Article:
PFI debts 'stem from badly drawn up contracts'

17 August 2010

17 August 2010 | Nick Martindale

Poor contract negotiation has been blamed for the high level of debt repayments faced by the UK’s health service across 103 private finance schemes.

Figures initially revealed by the BBC showed the NHS owes a total of £65 billion for new hospitals built under the private finance initiative (PFI), with some health trusts spending as much as 10 per cent of their annual turnover on annual repayments.

Emma Boon, campaign manager at the TaxPayers' Alliance, said: “These seem to have been badly negotiated and this is why the NHS faces these costs. A lot of the costs are hidden and not out there in the open.

“We want to see more transparency about how these contracts have been drawn up and exactly what the process is, so there could be more chance for a bit of competition and better value for the taxpayer.”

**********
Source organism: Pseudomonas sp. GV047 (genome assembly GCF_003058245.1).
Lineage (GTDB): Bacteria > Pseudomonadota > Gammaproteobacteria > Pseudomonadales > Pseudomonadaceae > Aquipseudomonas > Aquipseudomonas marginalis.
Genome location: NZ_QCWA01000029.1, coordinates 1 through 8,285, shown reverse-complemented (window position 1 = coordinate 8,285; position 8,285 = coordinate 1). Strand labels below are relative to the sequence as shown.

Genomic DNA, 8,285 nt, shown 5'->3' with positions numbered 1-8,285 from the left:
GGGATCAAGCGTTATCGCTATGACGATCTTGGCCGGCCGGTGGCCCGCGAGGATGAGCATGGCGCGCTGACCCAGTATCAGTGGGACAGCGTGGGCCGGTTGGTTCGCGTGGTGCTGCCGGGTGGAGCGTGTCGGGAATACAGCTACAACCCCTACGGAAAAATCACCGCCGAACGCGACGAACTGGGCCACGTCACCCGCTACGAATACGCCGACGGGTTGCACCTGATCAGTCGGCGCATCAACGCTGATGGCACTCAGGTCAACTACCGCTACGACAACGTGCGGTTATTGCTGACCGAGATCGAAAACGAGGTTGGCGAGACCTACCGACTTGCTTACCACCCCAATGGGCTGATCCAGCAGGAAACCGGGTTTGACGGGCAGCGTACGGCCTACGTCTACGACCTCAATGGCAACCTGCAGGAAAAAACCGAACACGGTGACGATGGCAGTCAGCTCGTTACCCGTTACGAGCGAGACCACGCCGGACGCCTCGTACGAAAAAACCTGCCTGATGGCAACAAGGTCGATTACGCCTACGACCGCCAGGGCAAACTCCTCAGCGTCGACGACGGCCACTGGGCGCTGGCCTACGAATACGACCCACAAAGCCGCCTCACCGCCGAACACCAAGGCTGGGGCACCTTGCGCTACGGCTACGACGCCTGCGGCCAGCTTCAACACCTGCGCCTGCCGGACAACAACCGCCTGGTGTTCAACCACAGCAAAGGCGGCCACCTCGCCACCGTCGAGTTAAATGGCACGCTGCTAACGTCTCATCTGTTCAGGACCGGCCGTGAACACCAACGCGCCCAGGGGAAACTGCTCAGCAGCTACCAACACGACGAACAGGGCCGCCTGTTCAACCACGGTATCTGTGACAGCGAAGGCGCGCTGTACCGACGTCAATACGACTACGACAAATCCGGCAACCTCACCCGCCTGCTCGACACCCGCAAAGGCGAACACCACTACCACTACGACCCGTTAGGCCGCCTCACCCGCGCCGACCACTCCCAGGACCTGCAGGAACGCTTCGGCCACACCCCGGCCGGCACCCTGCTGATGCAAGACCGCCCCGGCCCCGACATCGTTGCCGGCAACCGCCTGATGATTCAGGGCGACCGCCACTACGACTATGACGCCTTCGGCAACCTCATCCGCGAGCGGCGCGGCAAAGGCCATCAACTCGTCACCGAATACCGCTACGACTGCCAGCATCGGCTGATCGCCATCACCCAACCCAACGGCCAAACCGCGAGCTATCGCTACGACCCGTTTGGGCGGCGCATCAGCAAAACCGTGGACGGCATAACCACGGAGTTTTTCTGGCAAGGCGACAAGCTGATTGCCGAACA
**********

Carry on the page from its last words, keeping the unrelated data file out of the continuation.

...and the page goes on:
The NHS currently pays back £1.25 billion a year but this will rise to £2.3 billion by 2030, with a final payment being made in 2048.

Dr Mark Porter, chairman of the British Medical Association’s consultants’ committee, said: “It is not just the size of the debts involved that causes the NHS problems, but also the inflexibility of repayments.

“Locking the NHS into long-term contracts with the private sector has made entire local health economies more vulnerable to changing conditions. Trusts tied into PFI deals have even less freedom to make business decisions that protect services, making cuts and closures more likely.”

The 103 PFI schemes were initially valued at £11.3 billion when they were built.

But Elizabeth Fells, head of public services policy at the Confederation of British Industry, said comparing the bricks-and-mortar costs of building a hospital under PFI with the long-term costs of maintaining that building over its lifetime was not comparing like with like.

She said: “PFI is not just about building a hospital and walking away. These contracts included the wide range of services needed to support and maintain that building over a 25- to 30-year period, such as cleaning and day-to-day repairs.”

A spokesman for the NHS Confederation added: “PFI has produced lots of hospitals quickly and replaced those that were in desperate need of repair.”

But he warned that having such long-term debt could be problematic in the current environment of handing more power to family doctors.

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